On Tuesday, the National Investigation Agency (NIA) filed a charge sheet in the Pulwama terror attack case. It has formally named 19 people, including the Pakistan-based Jaish-e-Mohammed chief, Masood Azhar, for planning and carrying out the attack on the Central Reserve Police Force (CRPF) convoy, killing 40 security personnel. Azhar’s nephew, Mohammad Umar Farooq, was sent to Kashmir to execute the bombing and was in touch with the Jaish leadership back in Pakistan, during, before and after the attack, according to the charge sheet. One of Azhar’s brother also told Farooq, who was killed in an encounter subsequently, that the Inter-Services Intelligence (ISI) wanted Jaish operatives to find out about Indian Air Force bases; Jaish was also planning a second terror attack after Pulwama, but had to abort it due to international pressure on Pakistan.
Pulwama was a defining moment for geopolitics in South Asia. Despite Pakistan’s strenuous denials, it was clear then — and it is clearer now — that the attack had the clear sanction of the Pakistani establishment. A set of observers, at that point, wanted to make a distinction between the Pakistani government and terror-based groups. But while it is still at the charge sheet stage, the NIA investigation has shown that this is an artificial distinction — and in fact, there was a very high degree of synergy and coordination between the Pakistani military intelligence and terror groups based in Pakistan. It also shows that Pakistan was more than willing to escalate the situation with another terror attack, but the Balakot retaliatory attack (framed diplomatically as a “pre-emptive strike”) and the concerted international diplomatic pressure, mobilised effectively by India, forced Rawalpindi to back off.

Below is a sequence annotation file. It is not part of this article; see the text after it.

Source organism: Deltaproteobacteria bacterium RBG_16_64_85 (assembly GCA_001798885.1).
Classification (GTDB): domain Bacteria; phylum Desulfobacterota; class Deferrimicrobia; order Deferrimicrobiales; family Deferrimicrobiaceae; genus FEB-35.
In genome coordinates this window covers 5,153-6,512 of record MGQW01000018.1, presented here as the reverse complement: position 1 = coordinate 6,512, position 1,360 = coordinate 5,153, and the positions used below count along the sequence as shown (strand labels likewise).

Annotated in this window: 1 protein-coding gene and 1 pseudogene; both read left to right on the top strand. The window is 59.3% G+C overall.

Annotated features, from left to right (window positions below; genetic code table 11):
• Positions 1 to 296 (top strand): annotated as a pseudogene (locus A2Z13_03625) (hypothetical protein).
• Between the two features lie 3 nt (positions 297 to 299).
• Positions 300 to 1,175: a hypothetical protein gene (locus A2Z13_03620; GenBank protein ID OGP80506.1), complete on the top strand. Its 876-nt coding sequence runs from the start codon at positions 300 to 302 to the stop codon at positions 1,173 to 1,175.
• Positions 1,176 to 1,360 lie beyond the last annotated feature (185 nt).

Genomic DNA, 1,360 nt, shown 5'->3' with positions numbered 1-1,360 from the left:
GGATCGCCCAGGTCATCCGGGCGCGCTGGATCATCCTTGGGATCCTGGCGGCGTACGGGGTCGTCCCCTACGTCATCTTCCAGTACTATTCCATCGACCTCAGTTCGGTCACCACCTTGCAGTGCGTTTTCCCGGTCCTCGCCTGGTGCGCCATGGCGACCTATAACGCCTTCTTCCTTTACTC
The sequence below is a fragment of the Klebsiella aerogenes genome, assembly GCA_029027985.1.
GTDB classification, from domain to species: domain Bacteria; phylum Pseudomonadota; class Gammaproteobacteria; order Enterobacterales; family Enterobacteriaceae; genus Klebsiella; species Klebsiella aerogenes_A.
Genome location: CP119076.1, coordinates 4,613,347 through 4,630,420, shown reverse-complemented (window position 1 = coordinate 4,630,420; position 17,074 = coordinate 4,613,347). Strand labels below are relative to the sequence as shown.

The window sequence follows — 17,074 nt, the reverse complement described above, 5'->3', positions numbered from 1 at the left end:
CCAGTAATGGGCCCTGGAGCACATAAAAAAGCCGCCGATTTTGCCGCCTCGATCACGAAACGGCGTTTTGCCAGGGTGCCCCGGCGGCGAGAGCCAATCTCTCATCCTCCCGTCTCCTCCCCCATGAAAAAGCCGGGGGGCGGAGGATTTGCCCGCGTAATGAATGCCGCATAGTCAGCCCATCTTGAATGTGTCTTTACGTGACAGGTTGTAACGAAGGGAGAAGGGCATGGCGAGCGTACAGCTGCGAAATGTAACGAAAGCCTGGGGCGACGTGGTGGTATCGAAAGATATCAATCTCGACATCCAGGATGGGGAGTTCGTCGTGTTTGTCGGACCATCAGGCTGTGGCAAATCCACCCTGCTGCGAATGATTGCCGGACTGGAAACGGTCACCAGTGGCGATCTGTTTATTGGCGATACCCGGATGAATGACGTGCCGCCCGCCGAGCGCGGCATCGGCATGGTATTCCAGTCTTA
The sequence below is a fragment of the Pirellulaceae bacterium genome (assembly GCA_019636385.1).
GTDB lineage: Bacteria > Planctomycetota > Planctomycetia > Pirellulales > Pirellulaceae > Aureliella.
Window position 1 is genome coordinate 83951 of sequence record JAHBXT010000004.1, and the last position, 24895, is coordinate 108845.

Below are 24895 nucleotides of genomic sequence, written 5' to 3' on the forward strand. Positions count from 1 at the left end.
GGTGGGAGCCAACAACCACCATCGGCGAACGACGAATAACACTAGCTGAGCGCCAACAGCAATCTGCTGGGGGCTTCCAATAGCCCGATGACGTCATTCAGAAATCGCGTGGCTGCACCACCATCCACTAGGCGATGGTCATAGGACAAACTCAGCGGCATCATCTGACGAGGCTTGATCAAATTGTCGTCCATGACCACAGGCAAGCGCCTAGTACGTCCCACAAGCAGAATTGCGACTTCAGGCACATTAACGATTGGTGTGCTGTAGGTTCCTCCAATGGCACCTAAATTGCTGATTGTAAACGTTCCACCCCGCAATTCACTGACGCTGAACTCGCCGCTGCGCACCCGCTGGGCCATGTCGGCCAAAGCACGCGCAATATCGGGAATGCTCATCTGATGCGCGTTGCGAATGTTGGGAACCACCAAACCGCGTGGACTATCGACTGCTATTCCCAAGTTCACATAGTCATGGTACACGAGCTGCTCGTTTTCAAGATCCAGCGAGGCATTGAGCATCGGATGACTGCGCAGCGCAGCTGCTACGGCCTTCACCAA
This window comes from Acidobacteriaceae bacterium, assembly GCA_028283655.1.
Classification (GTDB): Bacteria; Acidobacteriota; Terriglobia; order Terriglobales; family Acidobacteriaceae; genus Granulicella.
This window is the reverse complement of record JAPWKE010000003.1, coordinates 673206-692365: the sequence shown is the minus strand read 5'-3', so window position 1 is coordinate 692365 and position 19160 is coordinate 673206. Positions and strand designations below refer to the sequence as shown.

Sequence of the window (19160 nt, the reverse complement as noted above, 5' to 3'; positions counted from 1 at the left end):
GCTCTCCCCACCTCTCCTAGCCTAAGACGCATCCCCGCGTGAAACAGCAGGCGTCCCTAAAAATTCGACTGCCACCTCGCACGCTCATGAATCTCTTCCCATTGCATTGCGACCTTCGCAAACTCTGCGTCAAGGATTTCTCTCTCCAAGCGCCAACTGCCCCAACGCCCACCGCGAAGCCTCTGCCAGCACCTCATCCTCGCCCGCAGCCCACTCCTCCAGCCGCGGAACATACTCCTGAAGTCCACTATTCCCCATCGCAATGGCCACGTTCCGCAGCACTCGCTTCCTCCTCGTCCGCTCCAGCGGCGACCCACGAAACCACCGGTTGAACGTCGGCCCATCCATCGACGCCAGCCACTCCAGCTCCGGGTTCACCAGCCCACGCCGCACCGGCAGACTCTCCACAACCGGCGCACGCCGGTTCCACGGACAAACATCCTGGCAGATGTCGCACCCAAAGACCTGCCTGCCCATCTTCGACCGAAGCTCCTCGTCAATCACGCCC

The international community today recognises Pakistan has given patronage to terror groups and supports terrorism as a State policy — but it has vacillated between appeasing Islamabad-Rawalpindi and penalising it in a somewhat half-hearted manner. Pakistan remains a key source of global instability, and any country — including its best friend, China — which wants stability must force Pakistan to act against terror. For India, the lesson is simple. In terms of security, New Delhi must never let its guard down, for Pakistan’s intent is clear. In terms of individuals, letting Azhar get away in 1999 (after the IC-814 hijack) has proved to be enormously costly; such an error must not be repeated. In terms of diplomacy, India must be alert to the joint China-Pakistani project of undermining India and counter it across platforms.
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